Friday, January 05, 2007

The Chicken or the Egg?

No matter how many blogs I read I always seem to miss something of interest. In preparing for an upcoming panel presentation I came across the Taiga Forum's provocative statements (pdf) published in early 2006. Although I am late on this thread, these statements deserve revisting since they seem to summarize the various major topic areas that were blogged by librarians last year.

While being defined as being provocative I didn't find them that provocative. Perhaps this is because I am reading them retrospectively. Then again, maybe they would be provocative if I were a technical services/cataloging librarian.

The only statement that I thought was provocative is number 8:

" Within the next five years.... there will be no more librarians as we know them. Staff may have MBAs or be computer/data scientists. All library staff will need the technical skills equivalent to today’s systems and web services personnel. The ever increasing technology curve will precipitate a high turnover among traditional librarians; the average age of library staff will have dropped to 28."

This statement leads one to believe the shift will result from changes in technology when the reason behind the change is something that we have been expecting. We know there is a graying of our profession and a significant number of library professionals will retire in the upcoming years. At the same time the number of library schools and individuals going to library school has decreased. In order for libraries to survive libraries will need employees. Given the dearth of library school graduates we will need to hiring employees with alternative degrees. So, we will see more alternative degrees.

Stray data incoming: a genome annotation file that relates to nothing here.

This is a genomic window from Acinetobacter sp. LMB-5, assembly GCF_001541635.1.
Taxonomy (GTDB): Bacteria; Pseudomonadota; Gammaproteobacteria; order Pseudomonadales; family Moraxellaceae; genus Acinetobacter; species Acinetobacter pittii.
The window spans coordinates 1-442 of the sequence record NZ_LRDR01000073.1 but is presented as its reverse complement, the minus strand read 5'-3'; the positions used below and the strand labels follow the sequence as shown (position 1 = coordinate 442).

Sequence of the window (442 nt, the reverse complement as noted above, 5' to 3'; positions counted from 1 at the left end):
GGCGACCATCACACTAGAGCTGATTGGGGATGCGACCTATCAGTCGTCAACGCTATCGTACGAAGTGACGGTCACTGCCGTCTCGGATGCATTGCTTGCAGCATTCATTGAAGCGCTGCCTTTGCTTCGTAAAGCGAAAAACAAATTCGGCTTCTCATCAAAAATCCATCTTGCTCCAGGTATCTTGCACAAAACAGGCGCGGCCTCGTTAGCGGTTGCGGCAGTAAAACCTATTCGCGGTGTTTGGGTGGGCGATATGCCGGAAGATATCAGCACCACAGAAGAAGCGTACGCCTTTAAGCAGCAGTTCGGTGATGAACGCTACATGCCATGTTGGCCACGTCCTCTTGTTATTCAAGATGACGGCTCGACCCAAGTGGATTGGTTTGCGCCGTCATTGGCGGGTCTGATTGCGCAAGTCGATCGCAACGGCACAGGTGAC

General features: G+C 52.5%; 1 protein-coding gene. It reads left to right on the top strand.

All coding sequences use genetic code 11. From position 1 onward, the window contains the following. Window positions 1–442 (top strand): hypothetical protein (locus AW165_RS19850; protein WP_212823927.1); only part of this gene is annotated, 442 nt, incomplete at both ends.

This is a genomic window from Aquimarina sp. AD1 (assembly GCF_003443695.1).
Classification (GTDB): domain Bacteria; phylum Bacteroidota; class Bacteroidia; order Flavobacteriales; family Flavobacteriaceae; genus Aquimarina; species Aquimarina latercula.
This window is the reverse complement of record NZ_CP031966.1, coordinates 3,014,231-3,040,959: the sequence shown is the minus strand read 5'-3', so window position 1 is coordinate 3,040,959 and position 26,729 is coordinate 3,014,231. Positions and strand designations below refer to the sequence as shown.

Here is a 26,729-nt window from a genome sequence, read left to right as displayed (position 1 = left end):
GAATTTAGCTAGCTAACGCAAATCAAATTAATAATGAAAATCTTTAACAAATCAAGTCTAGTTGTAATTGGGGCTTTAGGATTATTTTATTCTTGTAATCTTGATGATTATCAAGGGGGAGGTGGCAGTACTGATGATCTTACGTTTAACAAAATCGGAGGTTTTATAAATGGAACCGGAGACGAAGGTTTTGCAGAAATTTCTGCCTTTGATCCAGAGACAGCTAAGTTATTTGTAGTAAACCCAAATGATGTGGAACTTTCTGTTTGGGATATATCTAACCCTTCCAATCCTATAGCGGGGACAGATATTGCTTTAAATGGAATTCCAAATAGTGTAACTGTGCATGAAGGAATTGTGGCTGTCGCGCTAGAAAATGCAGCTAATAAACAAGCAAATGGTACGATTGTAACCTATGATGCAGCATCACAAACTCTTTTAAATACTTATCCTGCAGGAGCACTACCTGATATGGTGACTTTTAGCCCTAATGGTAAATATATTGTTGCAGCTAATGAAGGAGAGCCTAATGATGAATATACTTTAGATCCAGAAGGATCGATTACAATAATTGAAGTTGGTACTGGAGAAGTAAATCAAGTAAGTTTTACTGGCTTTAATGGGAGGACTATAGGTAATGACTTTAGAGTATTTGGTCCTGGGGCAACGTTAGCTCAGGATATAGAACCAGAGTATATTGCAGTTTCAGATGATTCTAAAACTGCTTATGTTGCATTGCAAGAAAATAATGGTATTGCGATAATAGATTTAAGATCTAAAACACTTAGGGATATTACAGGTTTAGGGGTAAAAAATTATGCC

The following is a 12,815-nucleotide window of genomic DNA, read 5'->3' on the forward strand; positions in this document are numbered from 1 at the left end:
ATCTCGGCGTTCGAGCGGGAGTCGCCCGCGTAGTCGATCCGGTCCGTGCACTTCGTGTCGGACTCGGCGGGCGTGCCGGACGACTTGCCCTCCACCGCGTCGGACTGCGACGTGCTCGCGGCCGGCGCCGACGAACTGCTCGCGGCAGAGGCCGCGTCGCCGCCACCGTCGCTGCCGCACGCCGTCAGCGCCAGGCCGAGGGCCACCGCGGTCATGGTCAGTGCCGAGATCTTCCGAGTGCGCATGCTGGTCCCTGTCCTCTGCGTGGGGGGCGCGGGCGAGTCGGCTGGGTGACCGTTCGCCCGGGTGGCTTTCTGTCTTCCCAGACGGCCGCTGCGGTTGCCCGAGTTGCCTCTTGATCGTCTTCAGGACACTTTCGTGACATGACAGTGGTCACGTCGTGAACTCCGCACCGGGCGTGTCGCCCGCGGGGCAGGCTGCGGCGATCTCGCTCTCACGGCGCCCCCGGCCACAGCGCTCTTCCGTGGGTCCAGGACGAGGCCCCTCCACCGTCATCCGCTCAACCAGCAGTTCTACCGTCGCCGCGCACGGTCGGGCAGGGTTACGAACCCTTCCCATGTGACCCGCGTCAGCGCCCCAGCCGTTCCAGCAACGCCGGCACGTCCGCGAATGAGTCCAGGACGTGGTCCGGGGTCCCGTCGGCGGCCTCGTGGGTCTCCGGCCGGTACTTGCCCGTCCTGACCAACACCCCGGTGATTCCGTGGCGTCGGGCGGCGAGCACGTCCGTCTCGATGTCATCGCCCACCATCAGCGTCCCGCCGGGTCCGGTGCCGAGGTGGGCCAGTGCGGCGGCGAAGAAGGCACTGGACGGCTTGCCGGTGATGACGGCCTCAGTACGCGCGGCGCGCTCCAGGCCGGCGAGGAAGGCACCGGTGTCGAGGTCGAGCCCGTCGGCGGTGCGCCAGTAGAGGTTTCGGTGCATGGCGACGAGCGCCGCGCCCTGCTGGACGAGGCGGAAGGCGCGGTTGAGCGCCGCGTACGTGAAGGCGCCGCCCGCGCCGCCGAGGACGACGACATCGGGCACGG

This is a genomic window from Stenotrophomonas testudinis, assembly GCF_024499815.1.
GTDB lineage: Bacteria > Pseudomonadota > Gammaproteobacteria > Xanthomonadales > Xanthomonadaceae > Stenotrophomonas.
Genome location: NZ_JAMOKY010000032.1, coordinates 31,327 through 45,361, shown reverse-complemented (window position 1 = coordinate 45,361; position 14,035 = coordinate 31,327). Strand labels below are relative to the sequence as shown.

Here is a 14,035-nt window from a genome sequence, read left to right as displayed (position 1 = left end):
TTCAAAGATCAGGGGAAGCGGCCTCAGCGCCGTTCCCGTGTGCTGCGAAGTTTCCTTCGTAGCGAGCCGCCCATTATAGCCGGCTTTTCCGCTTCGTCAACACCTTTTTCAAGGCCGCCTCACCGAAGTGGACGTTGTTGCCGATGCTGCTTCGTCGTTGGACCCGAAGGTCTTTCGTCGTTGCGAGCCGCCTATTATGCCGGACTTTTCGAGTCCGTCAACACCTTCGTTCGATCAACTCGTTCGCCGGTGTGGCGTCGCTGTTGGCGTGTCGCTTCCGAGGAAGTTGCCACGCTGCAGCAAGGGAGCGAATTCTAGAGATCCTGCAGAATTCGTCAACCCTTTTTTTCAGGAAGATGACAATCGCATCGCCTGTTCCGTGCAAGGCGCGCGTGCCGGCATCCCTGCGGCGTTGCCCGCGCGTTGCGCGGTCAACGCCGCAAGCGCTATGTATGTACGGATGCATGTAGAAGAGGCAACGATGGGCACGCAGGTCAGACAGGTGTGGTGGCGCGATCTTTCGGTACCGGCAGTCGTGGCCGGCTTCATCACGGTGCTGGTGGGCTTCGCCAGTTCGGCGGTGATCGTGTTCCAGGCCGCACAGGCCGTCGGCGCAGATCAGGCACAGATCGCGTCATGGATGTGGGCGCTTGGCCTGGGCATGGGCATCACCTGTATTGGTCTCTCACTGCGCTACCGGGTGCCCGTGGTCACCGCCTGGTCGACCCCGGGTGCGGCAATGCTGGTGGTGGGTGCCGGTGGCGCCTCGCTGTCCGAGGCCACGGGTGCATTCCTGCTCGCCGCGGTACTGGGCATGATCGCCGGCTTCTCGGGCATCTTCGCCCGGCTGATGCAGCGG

Younger individuals become library professionals will likely come in with a more technical orientation and skill set which will push forward the creation and integration of more technology services.

Therefore, I feel the increasing technology curve will not precipitate the high turnover. The high turnover is a bubble that we have been waiting to burst for ten years now. The turnover will bring in younger, more technology oriented library professionals which will in effect lead to an increase in technology deployment that may have been held back by the "old school" librarians heading into the next phase of their lives. Sphere: Related Content


Anonymous said...

"At the same time the number of library schools and individuals going to library school has decreased."

Are you sure the number of individuals graduating from library schools is decreasing? I'm not.

Eric Schnell said...
This comment has been removed by the author.
Eric Schnell said...

Thanks for the comment.

According to Hardesty's 2002 review of Library Journal's annual Placement and Salaries Survey:

- Between 1978 (when the Graduate School of Librarianship at the University of Oregon closed) and 1990 fourteen library education programs closed.

- The year 1973 can be considered a peak year for graduates, before a decline in the job market and before closings of any library school. Fifty-three of the then sixty accredited library schools reported 6,336 graduates.

- By 1980 the results of the survey revealed evidence of a downward spiral in all categories. In the 1980 report, 63 of the 69 eligible schools reported 4,396 graduates

- By 1985, the fifty-eight reporting library schools reported fewer than 3,500 (3,484) graduates

- the total number of graduates ranged from 3,625 in 1992 with forty-one schools reporting, to 4,754 the very next year with fifty institutions reporting.

While I have not looked at the recent numbers, based on this data one could assert that in over the past 34 years the number of library schools and those attending library school have decreased.

Source: Hardesty, Larry. "Future of Academic/Research Librarians: A Period of Transition -- To What?
" Libraries and the Academy 2(1) (2002) 79-97.

Eric Schnell said...
This comment has been removed by the author.
Eric Schnell said...

OK, I took the time to look at the 2003, 2004, 2005 surveys. There were 4200 graduates in 2003 (43 schools reporting), 4874 in 2004 (46), and 4600 in 2005 (38).

I stand corrected. The number of graduates has been relatively stable. The crisis is that there are not enough graduates to fill the openings from the bubble created during the 70's. Library professionals with alternative degrees are needed to fill the gaps.